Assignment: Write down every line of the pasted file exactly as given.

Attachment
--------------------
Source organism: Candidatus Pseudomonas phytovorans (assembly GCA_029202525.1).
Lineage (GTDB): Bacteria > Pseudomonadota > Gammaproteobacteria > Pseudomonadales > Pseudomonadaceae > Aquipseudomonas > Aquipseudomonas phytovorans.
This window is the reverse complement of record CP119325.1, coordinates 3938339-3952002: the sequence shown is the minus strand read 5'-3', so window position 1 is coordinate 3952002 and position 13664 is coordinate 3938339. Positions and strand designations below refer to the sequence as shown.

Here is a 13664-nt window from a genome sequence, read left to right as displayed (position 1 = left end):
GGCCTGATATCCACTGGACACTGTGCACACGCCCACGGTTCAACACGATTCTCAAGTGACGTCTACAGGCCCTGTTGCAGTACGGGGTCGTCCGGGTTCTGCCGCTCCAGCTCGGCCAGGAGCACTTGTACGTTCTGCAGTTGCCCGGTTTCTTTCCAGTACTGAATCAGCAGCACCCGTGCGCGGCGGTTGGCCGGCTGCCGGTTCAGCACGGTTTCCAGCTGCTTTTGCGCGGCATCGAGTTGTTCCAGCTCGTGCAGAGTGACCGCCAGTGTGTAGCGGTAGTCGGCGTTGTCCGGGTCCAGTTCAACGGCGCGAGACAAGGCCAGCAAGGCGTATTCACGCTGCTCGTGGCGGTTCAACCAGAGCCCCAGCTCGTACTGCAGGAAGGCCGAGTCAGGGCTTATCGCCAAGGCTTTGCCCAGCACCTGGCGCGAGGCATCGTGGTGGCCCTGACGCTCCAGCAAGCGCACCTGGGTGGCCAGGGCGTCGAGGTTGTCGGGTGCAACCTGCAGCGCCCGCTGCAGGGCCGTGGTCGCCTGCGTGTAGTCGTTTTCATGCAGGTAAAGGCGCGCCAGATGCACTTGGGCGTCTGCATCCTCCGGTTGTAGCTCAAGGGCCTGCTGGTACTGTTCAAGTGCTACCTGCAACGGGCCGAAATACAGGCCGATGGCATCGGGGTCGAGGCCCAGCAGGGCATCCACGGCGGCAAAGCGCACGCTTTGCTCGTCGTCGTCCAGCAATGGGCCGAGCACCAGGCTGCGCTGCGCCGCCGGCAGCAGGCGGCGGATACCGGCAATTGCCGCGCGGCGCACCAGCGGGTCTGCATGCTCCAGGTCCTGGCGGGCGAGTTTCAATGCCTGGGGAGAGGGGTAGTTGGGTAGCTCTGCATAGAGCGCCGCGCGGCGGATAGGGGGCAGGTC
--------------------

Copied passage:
Source organism: Candidatus Pseudomonas phytovorans (assembly GCA_029202525.1).
Lineage (GTDB): Bacteria > Pseudomonadota > Gammaproteobacteria > Pseudomonadales > Pseudomonadaceae > Aquipseudomonas > Aquipseudomonas phytovorans.
This window is the reverse complement of record CP119325.1, coordinates 3938339-3952002: the sequence shown is the minus strand read 5'-3', so window position 1 is coordinate 3952002 and position 13664 is coordinate 3938339. Positions and strand designations below refer to the sequence as shown.

Here is a 13664-nt window from a genome sequence, read left to right as displayed (position 1 = left end):
GGCCTGATATCCACTGGACACTGTGCACACGCCCACGGTTCAACACGATTCTCAAGTGACGTCTACAGGCCCTGTTGCAGTACGGGGTCGTCCGGGTTCTGCCGCTCCAGCTCGGCCAGGAGCACTTGTACGTTCTGCAGTTGCCCGGTTTCTTTCCAGTACTGAATCAGCAGCACCCGTGCGCGGCGGTTGGCCGGCTGCCGGTTCAGCACGGTTTCCAGCTGCTTTTGCGCGGCATCGAGTTGTTCCAGCTCGTGCAGAGTGACCGCCAGTGTGTAGCGGTAGTCGGCGTTGTCCGGGTCCAGTTCAACGGCGCGAGACAAGGCCAGCAAGGCGTATTCACGCTGCTCGTGGCGGTTCAACCAGAGCCCCAGCTCGTACTGCAGGAAGGCCGAGTCAGGGCTTATCGCCAAGGCTTTGCCCAGCACCTGGCGCGAGGCATCGTGGTGGCCCTGACGCTCCAGCAAGCGCACCTGGGTGGCCAGGGCGTCGAGGTTGTCGGGTGCAACCTGCAGCGCCCGCTGCAGGGCCGTGGTCGCCTGCGTGTAGTCGTTTTCATGCAGGTAAAGGCGCGCCAGATGCACTTGGGCGTCTGCATCCTCCGGTTGTAGCTCAAGGGCCTGCTGGTACTGTTCAAGTGCTACCTGCAACGGGCCGAAATACAGGCCGATGGCATCGGGGTCGAGGCCCAGCAGGGCATCCACGGCGGCAAAGCGCACGCTTTGCTCGTCGTCGTCCAGCAATGGGCCGAGCACCAGGCTGCGCTGCGCCGCCGGCAGCAGGCGGCGGATACCGGCAATTGCCGCGCGGCGCACCAGCGGGTCTGCATGCTCCAGGTCCTGGCGGGCGAGTTTCAATGCCTGGGGAGAGGGGTAGTTGGGTAGCTCTGCATAGAGCGCCGCGCGGCGGATAGGGGGCAGGTC